If I managed to find a 75 mm f/1.4 lens (fast 85mm lenses are far more common), and a full frame camera to mount it on, the field of view would be similar, but the depth of field would be approximately 13 cm.
Depth of field calculator [dofmaster.com]
IIRC, the lumia has a 1/1.7 sensor-- bigger than most point and shoots, but smaller than APS-C, or micro four thirds-- with a crop factor of 4.2.

To get that 75 mm equivalent, the Lumia would have to use a 18 mm lens, with a 39 cm depth of field.

Re:why are you comparing it to a real camera? (2)

thegarbz (1787294) | about a year ago | (#44419145)

DOF is controlled by aperture and by subject - background and subject - camera distances. On a smaller sensor if you want the same field of view you need change your subject distance for all other things staying equal or reduce the focal length of the lens. In either case this results in a reduced depth of field.

This is why on a cameraphone you can't get any kind of decently low depth of field even with the f/2.8 lenses they often use.

Re:why are you comparing it to a real camera? (1)

Teun (17872) | about a year ago | (#44418001)

The advantage of these small sensors is a very large field of depth and that's exactly what most consumers want, no fuzziness.

Personally I like these types of camera's for extreme close-ups or macro photo's, precisely because of the huge depth of field.

No one in his right mind would use these camera's for a nice bokeh.

Re:why are you comparing it to a real camera? (1)

Jeremy Erwin (2054) | about a year ago | (#44418397)

I don't care about bokeh as much as I do about subject isolation.

Re:why are you comparing it to a real camera? (0)

Anonymous Coward | about a year ago | (#44418229)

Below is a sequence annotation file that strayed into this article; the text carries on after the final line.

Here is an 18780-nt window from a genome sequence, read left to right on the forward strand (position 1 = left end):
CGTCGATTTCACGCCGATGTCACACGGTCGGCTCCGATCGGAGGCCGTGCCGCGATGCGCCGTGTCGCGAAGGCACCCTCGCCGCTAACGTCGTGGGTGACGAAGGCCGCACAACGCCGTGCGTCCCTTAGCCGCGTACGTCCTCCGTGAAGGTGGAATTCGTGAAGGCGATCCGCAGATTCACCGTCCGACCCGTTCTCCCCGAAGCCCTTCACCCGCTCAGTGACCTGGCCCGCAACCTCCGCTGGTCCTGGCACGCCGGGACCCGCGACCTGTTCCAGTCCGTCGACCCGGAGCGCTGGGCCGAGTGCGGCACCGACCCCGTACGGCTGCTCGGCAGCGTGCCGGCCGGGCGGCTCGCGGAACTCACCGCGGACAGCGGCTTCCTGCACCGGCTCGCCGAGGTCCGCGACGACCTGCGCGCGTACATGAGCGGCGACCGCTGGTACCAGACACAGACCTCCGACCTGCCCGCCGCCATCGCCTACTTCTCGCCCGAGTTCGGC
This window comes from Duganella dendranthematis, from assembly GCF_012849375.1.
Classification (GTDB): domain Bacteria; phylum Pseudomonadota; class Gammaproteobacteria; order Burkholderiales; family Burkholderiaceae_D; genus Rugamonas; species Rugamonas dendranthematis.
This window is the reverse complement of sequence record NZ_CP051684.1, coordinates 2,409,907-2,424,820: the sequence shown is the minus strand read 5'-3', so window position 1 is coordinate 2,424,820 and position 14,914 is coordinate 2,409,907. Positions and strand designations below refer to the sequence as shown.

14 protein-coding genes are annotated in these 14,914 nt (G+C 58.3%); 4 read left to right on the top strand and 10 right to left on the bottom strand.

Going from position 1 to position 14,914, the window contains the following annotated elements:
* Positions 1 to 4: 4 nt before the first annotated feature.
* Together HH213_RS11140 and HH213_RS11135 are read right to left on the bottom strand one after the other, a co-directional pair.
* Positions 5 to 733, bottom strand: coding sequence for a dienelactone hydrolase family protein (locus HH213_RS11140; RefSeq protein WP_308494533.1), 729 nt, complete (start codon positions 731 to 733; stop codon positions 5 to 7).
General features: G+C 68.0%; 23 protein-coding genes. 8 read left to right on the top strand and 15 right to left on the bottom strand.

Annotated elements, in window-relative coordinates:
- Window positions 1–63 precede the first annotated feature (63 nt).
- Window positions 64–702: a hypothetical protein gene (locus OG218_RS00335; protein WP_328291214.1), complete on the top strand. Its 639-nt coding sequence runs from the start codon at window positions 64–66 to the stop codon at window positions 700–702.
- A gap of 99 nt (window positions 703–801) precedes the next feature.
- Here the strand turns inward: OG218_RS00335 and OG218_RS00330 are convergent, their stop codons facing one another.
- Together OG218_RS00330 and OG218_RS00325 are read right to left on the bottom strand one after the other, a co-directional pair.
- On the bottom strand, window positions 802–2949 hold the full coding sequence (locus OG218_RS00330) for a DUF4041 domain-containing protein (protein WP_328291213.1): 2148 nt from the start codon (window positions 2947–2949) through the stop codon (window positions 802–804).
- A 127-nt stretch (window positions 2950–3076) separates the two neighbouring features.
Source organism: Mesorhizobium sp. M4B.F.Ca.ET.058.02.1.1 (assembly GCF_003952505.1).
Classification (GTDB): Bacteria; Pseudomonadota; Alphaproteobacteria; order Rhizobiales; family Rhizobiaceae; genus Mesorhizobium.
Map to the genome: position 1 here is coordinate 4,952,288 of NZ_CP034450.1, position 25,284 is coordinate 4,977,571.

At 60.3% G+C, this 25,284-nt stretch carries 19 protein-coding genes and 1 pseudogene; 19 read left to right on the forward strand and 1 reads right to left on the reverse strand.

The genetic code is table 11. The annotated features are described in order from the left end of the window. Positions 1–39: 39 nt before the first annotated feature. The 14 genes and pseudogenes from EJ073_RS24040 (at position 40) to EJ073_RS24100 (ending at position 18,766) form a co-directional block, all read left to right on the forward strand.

You make an excellent point. Will you be waiting for them to release a cellphone with interchangeable telephoto lenses?

Re:why are you comparing it to a real camera? (1)

Jeremy Erwin (2054) | about a year ago | (#44418609)

> with interchangeable telephoto lenses?

don't forget fisheyes, tilt shifts, macros and wide angle lenses. Nikon does make an android device [nikonusa.com] though it lacks interchangeable lenses.

If a manufacturer were to release an interchangeable lens camera with a good API, it might make a huge splash. Imagine: an entry level camera with 9 shot bracketing or sophisti0cated timelapse features.

slowly but steadily MS and Nokia will rise again! (0)

Anonymous Coward | about a year ago | (#44417481)

"Windows Phone" is not very popular (yet!) but Nokia, even if less than in the past, still is (at least outside U.S.A. -without excluding it-, like Asia, Africa, and surely in Europe - i am from Greece -mobile connections, many of them broadband, are more than 120% of our population, that uses mostly the latest and greatest smartphones- and Nokia is the most respected manufacturer), so i expect both Nokia AND Microsoft to do well in the near future and their cooperation to be successful - and they both deserve it since "Windows Phone" is not as bad as many think and Nokia is... Nokia!

Re:slowly but steadily MS and Nokia will rise agai (1)

ze_jua (910531) | about a year ago | (#44417747)

Yes, Nokia is Nokia. But Microsoft is Microsoft to, and nobody there wants a Windows Phone in their pockets.

I have only Nokia phones since 1999. I love this company, even with the Symbian debacle.